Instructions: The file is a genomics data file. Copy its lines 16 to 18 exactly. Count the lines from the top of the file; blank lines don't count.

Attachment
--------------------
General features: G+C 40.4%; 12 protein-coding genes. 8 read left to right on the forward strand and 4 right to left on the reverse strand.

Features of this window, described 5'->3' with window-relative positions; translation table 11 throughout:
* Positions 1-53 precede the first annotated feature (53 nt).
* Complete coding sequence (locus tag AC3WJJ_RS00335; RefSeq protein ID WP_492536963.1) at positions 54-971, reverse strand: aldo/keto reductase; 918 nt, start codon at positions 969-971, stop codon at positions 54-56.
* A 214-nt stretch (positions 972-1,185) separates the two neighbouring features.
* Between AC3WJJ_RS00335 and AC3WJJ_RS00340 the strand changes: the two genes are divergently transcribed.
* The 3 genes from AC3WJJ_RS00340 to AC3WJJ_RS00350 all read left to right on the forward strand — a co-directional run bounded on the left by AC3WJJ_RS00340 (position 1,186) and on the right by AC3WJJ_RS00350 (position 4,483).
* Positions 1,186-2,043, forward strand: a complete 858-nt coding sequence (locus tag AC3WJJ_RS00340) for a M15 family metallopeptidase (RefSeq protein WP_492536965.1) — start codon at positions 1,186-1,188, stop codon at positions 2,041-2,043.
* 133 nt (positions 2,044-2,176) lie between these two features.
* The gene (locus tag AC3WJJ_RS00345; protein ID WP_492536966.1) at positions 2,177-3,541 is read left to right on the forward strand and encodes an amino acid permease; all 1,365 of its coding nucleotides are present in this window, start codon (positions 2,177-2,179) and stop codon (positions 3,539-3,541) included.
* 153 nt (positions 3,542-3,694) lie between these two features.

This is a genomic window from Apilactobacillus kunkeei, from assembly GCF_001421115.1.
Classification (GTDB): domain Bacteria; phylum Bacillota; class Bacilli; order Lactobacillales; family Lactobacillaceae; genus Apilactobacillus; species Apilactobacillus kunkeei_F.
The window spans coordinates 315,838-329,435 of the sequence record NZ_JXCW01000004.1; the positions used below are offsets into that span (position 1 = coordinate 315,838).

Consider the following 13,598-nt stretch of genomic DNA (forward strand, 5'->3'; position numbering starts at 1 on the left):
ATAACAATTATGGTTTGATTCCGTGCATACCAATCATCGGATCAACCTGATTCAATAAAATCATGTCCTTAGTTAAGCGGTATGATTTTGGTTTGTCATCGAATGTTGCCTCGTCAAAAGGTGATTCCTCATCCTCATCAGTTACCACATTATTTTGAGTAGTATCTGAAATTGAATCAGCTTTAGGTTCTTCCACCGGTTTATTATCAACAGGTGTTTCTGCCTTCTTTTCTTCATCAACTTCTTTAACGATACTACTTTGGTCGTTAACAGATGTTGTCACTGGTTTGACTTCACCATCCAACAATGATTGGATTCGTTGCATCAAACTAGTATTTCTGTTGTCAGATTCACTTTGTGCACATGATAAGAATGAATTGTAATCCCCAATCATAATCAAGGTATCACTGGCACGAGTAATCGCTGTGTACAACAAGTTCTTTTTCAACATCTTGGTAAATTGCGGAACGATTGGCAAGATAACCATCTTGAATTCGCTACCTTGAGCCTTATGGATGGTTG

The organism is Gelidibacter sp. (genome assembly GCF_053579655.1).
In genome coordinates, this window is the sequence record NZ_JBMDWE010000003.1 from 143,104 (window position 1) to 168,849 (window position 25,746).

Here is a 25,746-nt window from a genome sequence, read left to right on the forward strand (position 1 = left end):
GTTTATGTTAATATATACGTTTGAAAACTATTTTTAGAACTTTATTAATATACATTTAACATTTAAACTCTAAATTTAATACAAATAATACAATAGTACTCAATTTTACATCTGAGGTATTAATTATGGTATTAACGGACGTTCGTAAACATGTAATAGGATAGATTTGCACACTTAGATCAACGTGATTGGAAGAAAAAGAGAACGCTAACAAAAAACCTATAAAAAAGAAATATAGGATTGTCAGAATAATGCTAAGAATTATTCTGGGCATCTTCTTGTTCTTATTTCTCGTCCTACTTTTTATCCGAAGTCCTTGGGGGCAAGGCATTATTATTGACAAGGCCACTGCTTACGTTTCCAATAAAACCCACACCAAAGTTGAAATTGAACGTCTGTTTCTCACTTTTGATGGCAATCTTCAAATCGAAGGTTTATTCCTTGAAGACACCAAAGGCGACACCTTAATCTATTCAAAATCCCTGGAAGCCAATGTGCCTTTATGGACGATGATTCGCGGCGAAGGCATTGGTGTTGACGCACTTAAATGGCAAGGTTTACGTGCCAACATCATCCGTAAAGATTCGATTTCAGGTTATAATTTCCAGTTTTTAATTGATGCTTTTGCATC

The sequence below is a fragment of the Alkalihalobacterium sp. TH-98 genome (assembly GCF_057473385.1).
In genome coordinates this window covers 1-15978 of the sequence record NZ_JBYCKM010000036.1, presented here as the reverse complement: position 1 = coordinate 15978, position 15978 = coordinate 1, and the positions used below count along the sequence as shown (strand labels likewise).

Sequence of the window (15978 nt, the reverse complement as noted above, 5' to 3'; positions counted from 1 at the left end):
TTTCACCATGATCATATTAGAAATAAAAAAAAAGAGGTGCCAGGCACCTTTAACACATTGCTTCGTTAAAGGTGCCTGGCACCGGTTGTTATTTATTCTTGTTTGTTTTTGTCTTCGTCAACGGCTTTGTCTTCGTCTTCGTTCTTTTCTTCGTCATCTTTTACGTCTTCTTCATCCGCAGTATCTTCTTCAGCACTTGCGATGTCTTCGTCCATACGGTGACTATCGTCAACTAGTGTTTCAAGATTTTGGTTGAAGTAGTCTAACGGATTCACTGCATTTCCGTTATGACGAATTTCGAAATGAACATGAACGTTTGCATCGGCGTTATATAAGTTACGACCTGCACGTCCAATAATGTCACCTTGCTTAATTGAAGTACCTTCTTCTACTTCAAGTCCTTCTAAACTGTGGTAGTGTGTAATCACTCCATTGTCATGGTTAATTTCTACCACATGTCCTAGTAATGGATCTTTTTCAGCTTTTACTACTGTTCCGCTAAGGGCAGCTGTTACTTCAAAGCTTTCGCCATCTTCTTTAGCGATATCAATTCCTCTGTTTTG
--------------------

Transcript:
ATAACAATTATGGTTTGATTCCGTGCATACCAATCATCGGATCAACCTGATTCAATAAAATCATGTCCTTAGTTAAGCGGTATGATTTTGGTTTGTCATCGAATGTTGCCTCGTCAAAAGGTGATTCCTCATCCTCATCAGTTACCACATTATTTTGAGTAGTATCTGAAATTGAATCAGCTTTAGGTTCTTCCACCGGTTTATTATCAACAGGTGTTTCTGCCTTCTTTTCTTCATCAACTTCTTTAACGATACTACTTTGGTCGTTAACAGATGTTGTCACTGGTTTGACTTCACCATCCAACAATGATTGGATTCGTTGCATCAAACTAGTATTTCTGTTGTCAGATTCACTTTGTGCACATGATAAGAATGAATTGTAATCCCCAATCATAATCAAGGTATCACTGGCACGAGTAATCGCTGTGTACAACAAGTTCTTTTTCAACATCTTGGTAAATTGCGGAACGATTGGCAAGATAACCATCTTGAATTCGCTACCTTGAGCCTTATGGATGGTTG

The organism is Gelidibacter sp. (genome assembly GCF_053579655.1).
In genome coordinates, this window is the sequence record NZ_JBMDWE010000003.1 from 143,104 (window position 1) to 168,849 (window position 25,746).